Should you read it? Maybe. Read the first two, for sure…if you read them all close together this one may be much better for you than it was for me.
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The Fall of Lisa Bellow by Susan Perabo
Lisa Bellow is the most popular girl in the 8th grade. Meredith Oliver definitely isn’t popular, and she despises Lisa Bellow and all of her popular friends. (Middle school is rough, right? Ugh.) One day, Meredith treats herself to a soda at a sandwich shop after school and Lisa is there ordering a sandwich. A masked gunman enters the store and demands they get on the floor, robbing the cashier, and Meredith is sure they are both about to be killed. Lying face to face with Lisa on the floor, Meredith is the last person to see her before the gunman demands she gets up and leaves with him, leaving Meredith lying there frozen in fear. Lisa is abducted, and nothing is ever the same.
Meredith is thrust into the spotlight, befriended by Lisa’s popular friends and mother, and questions the reality of what she remembers happening. As if being thirteen wasn’t hard enough, the trauma of her experience and the loss of someone she never really cared for in the first place is debilitating. A second point of view is told by Meredith’s mother Claire. The complexities of Claire’s personal issues are only confounded by what happens to Meredith and Lisa.
The blurb for this book gave me really high hopes. I was looking forward to solving this mystery, to putting together the pieces as Meredith did, but it never happened. There is absolutely no resolution, for anyone. Sorry, biggest spoiler ever, but I am left frustrated by this book as a whole and completely irritated by Meredith and Claire alike.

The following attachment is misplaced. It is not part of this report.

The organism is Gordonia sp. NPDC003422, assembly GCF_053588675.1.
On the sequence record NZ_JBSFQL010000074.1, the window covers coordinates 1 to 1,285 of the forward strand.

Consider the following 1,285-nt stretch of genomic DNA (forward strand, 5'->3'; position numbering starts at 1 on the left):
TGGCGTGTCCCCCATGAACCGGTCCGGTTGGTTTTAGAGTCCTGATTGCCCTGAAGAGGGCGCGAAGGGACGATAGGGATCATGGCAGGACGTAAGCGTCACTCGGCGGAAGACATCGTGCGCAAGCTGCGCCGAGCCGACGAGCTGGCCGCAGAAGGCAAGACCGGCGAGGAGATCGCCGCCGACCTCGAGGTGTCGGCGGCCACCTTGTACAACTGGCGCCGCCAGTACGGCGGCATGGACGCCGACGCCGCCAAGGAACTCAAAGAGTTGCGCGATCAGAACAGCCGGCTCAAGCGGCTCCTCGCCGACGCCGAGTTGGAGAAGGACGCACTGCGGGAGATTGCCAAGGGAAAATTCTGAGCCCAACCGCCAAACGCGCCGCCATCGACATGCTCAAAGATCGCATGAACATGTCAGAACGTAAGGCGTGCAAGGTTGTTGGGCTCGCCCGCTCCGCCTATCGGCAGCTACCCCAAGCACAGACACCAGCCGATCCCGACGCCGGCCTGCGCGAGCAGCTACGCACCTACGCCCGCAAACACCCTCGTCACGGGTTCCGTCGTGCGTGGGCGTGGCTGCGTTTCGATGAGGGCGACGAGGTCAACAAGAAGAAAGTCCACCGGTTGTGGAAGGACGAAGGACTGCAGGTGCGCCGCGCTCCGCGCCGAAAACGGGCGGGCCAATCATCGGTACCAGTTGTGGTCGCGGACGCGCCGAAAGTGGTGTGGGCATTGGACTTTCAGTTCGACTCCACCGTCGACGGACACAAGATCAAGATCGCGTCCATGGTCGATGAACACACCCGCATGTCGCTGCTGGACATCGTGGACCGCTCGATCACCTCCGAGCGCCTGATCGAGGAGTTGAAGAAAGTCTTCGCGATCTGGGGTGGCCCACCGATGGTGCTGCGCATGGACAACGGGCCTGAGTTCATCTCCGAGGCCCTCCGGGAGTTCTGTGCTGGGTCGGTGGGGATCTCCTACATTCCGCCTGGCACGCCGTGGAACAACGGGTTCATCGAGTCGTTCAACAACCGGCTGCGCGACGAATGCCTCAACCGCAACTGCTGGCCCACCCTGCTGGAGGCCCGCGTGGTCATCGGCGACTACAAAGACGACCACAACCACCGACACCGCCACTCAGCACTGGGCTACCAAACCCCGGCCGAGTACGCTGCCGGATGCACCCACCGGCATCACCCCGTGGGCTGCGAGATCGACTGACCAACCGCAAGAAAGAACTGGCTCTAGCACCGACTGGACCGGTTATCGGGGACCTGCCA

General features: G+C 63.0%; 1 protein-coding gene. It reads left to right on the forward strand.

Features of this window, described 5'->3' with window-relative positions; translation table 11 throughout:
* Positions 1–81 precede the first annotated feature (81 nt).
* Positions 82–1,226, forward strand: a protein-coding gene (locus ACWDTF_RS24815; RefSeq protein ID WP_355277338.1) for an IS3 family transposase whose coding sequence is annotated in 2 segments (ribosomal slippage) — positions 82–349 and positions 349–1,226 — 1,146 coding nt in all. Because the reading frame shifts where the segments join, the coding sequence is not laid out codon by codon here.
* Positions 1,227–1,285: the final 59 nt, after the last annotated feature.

Besides the resolution of this story (or lack thereof,) I have a major problem with the slut-shaming that was going on in this book. Yes, it is realistic that middle school girls throw around these criticisms without much thought, and it is true that even the girls who hate the “mean girls” are often mean girls themselves. Calling the popular girls “sluts” without cause happens frequently in this story and I was starting to worry that it was going to go completely unchecked, until a brief sentence in a chapter by Claire where she denounces this behavior by her daughter and her friends…but only in her head. She never calls Meredith out on this, never tells her it isn’t okay. It continues on, and eventually is even done by Claire herself. Meredith’s brother even does his fair share of slut-shaming, a high schooler classifying these little girls as “the slutty ones” repeatedly.
The most infuriating part of this story for me is where this slut-shaming meets rape culture, and I was reading with my jaw dropped at one point that this way of thinking was never challenged anywhere in the story. Meredith frequently imagines where Lisa is and what is happening to her, sometimes leaving the reader unsure of what is real and what isn’t. (The only redeeming aspect of the plot, I believe…this was well done.) At one point, Meredith is very blunt about the fact that she believes that Lisa is being raped by her abductor. This is brave and forthright for a thirteen year old girl, but she doesn’t stop there. Meredith goes on to say, “Having sex with the kidnapper—really she wasn’t even going to think of it as rape, because maybe it wasn’t quite exactly rape, not like someone jumping out of the bushes and tearing your clothes off—was unpleasant, to be sure, but it probably wasn’t horrible.” I. Can’t. EVEN. Statistics show that 93% of underage victims of sexual assault know their perpetrator, leaving only 7% of this violence to the type of rapes that happen from someone “jumping out of the bushes.” Let’s go ahead and just assume that the author knows this fact and that this was supposed to just be another ignorant statement/thought by a very young character, but this book is marketed toward young readers…so…not okay. Over it.